It occurred to me today that if you are ever in a dangerous situation, I am the LAST person on earth you want on your team.
I would be no help at all in a crisis.
Here’s how I know.
Today was the first warmish day we’ve had in weeks. The snowpack was getting all mushy and melty, and the kids wanted to go outside to play. Naturally, I agreed. I got both of my grandkids into boots and extra pairs of pants. They put on jackets and hats, and I pulled on my warm sweatshirt. Out we went.
The kids were, of course, immediately drawn to the puddles. They wanted to wade, jump, splash in every wet spot they could find. Our driveway is long and shady, so the best puddles and icy streams running were out in the street.
Now you should know that we live on a very rural road. There are probably 10 cars coming slowly by on any day between 9 and 5. The mail truck comes, and sometimes there’s a delivery. But it’s not exactly a major thoroughfare, if you know what I mean.
Still, I am Nonni. The kids played in the puddles and dropped leaves and sticks into the roadside streams. I stood in the middle of the street, my head swinging endlessly back and forth, searching for danger.
I was on hyper alert. My eyes were actually aching from peering around me constantly. I scanned for cars, of course, but I was also keeping a look-out for bears (who have been seen in our yard once in 28 years), for coyotes (who sometimes wander through the back woods) and for our local bobcat (who I have never, ever, ever seen). I was wary of strangers, wary of branches breaking off in the gentle breeze and falling on our heads, wary of stray acorns falling.
I am a nut.
I’ve said it before, and I’ll say it now. I am a NUT.
I was so tense for the hour that we were outside enjoying the lovely sunshine that I wasn’t able to fully engage in the game of sweep up slush with a pine branch.
But at last everyone was soaked and cold, and we came back inside.
“At last,” I thought, “safety!”
I got the kids a snack, got them into warm, clean clothes, and tossed all of the wet stuff into the dryer. I started to relax.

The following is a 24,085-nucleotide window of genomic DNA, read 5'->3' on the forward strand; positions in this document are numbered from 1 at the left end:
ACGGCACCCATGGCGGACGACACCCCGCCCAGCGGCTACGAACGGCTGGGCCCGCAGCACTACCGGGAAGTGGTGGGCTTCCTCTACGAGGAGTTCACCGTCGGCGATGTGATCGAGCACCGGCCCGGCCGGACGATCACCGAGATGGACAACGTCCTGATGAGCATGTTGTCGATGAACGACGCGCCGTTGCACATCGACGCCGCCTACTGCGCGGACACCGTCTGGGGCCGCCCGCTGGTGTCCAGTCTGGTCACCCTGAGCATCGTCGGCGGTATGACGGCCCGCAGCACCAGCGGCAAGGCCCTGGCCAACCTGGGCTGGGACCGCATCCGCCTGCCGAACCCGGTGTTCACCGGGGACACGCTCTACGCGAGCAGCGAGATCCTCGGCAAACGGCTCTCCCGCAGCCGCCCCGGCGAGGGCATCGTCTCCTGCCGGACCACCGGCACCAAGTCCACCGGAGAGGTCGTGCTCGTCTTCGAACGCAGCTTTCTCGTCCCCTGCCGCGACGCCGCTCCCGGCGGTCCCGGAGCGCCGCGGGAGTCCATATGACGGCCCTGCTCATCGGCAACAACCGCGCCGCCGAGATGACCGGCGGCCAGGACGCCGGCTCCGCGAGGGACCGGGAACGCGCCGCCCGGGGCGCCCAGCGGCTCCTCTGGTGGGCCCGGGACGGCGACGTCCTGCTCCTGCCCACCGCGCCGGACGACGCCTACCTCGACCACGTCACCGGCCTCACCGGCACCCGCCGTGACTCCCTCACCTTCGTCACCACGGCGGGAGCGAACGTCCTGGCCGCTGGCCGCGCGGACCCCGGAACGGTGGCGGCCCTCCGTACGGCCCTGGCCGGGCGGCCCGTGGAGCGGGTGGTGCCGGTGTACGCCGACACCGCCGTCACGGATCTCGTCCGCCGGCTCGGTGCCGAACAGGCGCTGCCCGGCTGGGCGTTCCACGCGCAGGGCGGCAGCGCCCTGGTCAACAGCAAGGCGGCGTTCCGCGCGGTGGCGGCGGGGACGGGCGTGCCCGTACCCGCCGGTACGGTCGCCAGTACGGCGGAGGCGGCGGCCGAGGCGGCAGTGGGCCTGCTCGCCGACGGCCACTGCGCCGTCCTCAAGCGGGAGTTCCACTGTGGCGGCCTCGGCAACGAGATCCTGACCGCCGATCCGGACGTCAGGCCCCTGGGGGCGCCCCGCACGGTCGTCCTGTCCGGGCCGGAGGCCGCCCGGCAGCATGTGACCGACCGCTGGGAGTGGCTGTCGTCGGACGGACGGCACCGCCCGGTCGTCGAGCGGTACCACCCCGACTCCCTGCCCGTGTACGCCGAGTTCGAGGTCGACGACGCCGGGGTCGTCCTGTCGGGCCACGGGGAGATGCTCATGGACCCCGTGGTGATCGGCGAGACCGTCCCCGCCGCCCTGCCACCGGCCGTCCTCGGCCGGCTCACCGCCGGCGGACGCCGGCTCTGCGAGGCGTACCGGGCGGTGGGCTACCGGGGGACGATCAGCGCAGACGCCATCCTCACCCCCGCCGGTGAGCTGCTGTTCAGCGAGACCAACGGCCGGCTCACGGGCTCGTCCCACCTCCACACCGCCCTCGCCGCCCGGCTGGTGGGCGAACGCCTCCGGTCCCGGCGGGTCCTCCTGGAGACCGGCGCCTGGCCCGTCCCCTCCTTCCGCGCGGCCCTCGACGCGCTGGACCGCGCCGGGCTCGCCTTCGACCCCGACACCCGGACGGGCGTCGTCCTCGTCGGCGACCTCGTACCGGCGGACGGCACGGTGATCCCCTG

And this, dear friends, is why you do NOT want me to be part of your personal security detail.
I completely relaxed, and was moving around the house singing songs. The kids were painting. All was well. We were so so safe.
Safer than safe. No danger lurked! None!
Then I noticed that our puppy, “if it’s on the floor I should chew it” Bentley, was happily munching away on something.
Something pink. Something very, very pink.
Holy horrendous! It was PRINCESS POPPY!!!! At least, it was her head. I wasn’t sure where her body was.
I jumped up, grabbed the slobbery pink plastic head from Bentley’s mouth, and tried to be calm. I checked the kids. They hadn’t noticed that assault. I examined poor Poppy and saw that one ear had been chomped off and her entire head was full of tooth marks. I quickly scanned the floor, and found the missing ear.
“Whatcha doing?” Ellie asked.
“Um. Fixing Poppy. She needs her ear glued on.”
I found the superglue in our junk drawer, and squeezed a few tiny drops on Poppy’s mangled ear. I placed the ear against the chomped pink head, but both sides were so smooshed that I couldn’t get a good fit. I moved things around, but…..
You guessed it.
Within 15 seconds, Poppy’s stringy pink hair had glued itself to my right palm. Her tiny, lumpy pink ear was stuck to my left thumb.
I was glued to Princess Poppy’s chewed off body parts.
Yeah. Didn’t see that one coming……
I shook both hands, realized that the superglue had done it’s job and was permanent. I was sure that I’d go to my death with tiny chewed up globs of pink plastic attached to my body.
Fighting off panic I raced to my bathroom to hunt down a bottle of nail polish remover, which I was pretty sure was the only known antidote to gluing oneself to an inanimate object.
The kids followed me, of course.
I used the hand with the head on it to open my cabinets and the one with the ear to dig around. It took a few minutes, but I finally found an old bottle of polish remover with a little left. I poured it over my gluey-Poppy-attached hands and wrenched off the Princess’ key parts.
A fair amount of my skin came with them, but at least I wouldn’t go through life looking like I was growing the world’s most bizarre tumors.
As I rinsed my hands and left the bathroom, I saw that the two kids were waiting for me on my bed. I dried my hands, and tried to look calm.
“Nonni,” Ellie asked apropos of absolutely nothing, “How do ducks walk?”
“Duck,” echoed little John.
I was happy to see that they were undamaged by my dangerous encounter with Poppy’s head.
I smiled in relief. “Like this!” I said happily. I splayed out my feet, put my hands behind my back and started to waddle.
The kids giggled and started to copy me. Johnny was quacking with joy, and Ellie was laughing as she started to waddle across the bedroom, her hands held behind her back.
Before I even noticed the danger, Ellie tripped over the big butt of our very own Poppy-eating puppy and face planted on the floor.
Blood flowed, Ellie shrieked, Bentley started barking, and Johnny ran down the hall to find an ice pack.
Ten minutes later, my hands were still stinging from the nail polish remover. Ellie was sobbing in my lap, her upper lip turning blue and jutting out like a…..welp. Like a duck. Johnny was moving back and forth from the freezer to my chair, bringing fresh ice packs. Every now and then he’d say, “Duck” and shake his head.
Bentley was lying on the floor at our feet, showing the “I-am-so-sorry” guilt look that only a basset hound can fully perfect.
And I was thinking this:
” Yeah. I was terrified of the freakin’ breeze, but I never even thought about being attacked by Princess Poppy’s severed head.”
You do NOT want me as your body guard. Nope. Even I don’t want me watching out for me, if you know what I mean.